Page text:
The season of Advent begins this Sunday, and in church, we will be hearing a lot about the end of the world and the second coming of Christ. This is, indeed, the case every year in our run up to the Christmas celebration. For most of us, these readings are hard to make sense of because, for most of us, the idea of the world ending in some spectacular, God-caused event and literally seeing Jesus returning, “coming on the clouds of heaven”, is one that simply doesn’t make sense to us. So what are we to make of these Advent readings?
For me, the biblical texts about the end of the world and the accompanying return of Christ is a biblically provided path into an overturning of our settled and ordered lives. We have a tendency to view the world in a rather static way, thinking that the patterns of life as we have come to know them are more or less permanent and the way life has always been. The apolcalyptic passages of the Bible can remind us that life is not, in fact, like this at all – that in truth, lives and worlds are collapsing and coming to new birth all of the time. When such apolcalyptic imagery views God as the agent of the “end times”, this is an emphatic affirmation that the impermanent nature of things, the tendency of things to collapse and for new things to arise, is the way life is supposed to be. Indeed, this impermanence is a sign of the truth that creation is not completed but is constantly in motion.
The references to the second coming of Christ, when viewed from this interpretive point of view, both challenge and assure. The challenge lies in the overtones of justice which always come with any biblical speculation about Christ’s return. This event is always imagined as a time when wrongs will be set right, when justice will prevail. For me, this serves as a reminder that as God’s work of creation continues on, as worlds collapse and new ones arise, there is at the heart of that process God’s constant call and desire that what arises will be more just than what has come before. We are challenged to be attentive to that call and that desire, to be agents in helping God to bring to birth a more just world.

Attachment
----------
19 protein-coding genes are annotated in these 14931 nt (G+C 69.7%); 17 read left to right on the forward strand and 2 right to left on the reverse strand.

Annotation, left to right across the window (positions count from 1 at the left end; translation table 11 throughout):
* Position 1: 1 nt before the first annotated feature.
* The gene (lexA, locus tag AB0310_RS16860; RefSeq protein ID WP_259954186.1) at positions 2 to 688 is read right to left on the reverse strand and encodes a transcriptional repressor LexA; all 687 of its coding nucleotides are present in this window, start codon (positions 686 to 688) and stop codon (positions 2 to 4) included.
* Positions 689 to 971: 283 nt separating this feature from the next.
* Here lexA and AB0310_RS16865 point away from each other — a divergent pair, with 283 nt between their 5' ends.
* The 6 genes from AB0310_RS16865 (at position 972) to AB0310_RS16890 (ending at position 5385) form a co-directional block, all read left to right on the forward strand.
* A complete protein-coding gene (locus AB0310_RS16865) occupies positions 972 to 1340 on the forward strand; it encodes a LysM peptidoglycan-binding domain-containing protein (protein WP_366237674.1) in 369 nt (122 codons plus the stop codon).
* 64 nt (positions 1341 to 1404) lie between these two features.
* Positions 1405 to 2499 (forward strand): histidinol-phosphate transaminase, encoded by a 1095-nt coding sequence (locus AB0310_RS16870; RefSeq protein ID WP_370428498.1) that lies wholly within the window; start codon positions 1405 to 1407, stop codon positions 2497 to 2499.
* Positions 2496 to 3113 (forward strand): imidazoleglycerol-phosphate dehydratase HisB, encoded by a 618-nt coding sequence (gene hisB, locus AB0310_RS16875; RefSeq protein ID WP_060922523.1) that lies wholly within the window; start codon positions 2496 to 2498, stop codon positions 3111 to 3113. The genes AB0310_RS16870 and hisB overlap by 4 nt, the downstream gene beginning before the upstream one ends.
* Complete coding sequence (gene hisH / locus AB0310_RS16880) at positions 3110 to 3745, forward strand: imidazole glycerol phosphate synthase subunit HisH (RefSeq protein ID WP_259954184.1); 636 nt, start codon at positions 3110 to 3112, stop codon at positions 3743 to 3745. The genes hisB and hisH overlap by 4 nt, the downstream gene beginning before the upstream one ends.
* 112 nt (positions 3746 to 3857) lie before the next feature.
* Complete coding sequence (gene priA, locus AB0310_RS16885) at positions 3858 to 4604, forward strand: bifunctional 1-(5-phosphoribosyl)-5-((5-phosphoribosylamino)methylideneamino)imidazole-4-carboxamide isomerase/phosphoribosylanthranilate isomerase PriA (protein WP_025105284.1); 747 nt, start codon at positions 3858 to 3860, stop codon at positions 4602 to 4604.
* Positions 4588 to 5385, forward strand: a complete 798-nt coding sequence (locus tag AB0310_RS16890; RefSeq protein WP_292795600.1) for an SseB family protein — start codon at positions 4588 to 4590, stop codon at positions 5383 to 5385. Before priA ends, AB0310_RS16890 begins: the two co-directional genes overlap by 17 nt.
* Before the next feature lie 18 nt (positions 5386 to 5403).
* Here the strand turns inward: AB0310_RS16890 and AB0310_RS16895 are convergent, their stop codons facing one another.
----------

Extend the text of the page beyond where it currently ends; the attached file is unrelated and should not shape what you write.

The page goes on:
The assurance that comes with this challenge, however, is the assurance that God in Christ is always on our side. That is, on the side of the whole human family. Throughout this whole on-going process of creation, throughout all the collapsing lives and worlds, throughout all the new lives and worlds that arise, Christ is constantly present, holding all of us in the love and compassion of God. And that makes the process itself, and the challenge to live more justly, something that we can meet with joy and hope rather than fear and despair.
At the end of Advent, of course, comes our celebration of Christmas, of the birth of Jesus in history and also of the longing of the Risen Christ to be born anew in our hearts. It is not a mistake that the time leading up to Christmas is abundant with apocalyptic images: for if Christ is truly to be born anew in each of us, there are things in our lives which must be overturned, aspects of ourselves and our personal worlds that must be allowed to collapse so that a truer self, a more compassionate self, a more just personal world may be born – out of which we may act more justly in the larger world we inhabit.
So I invite you to welcome the Advent overturning, that you might be more fully prepared this Christmas to allow the Christ to be re-born in your heart more fully and abundantly than ever.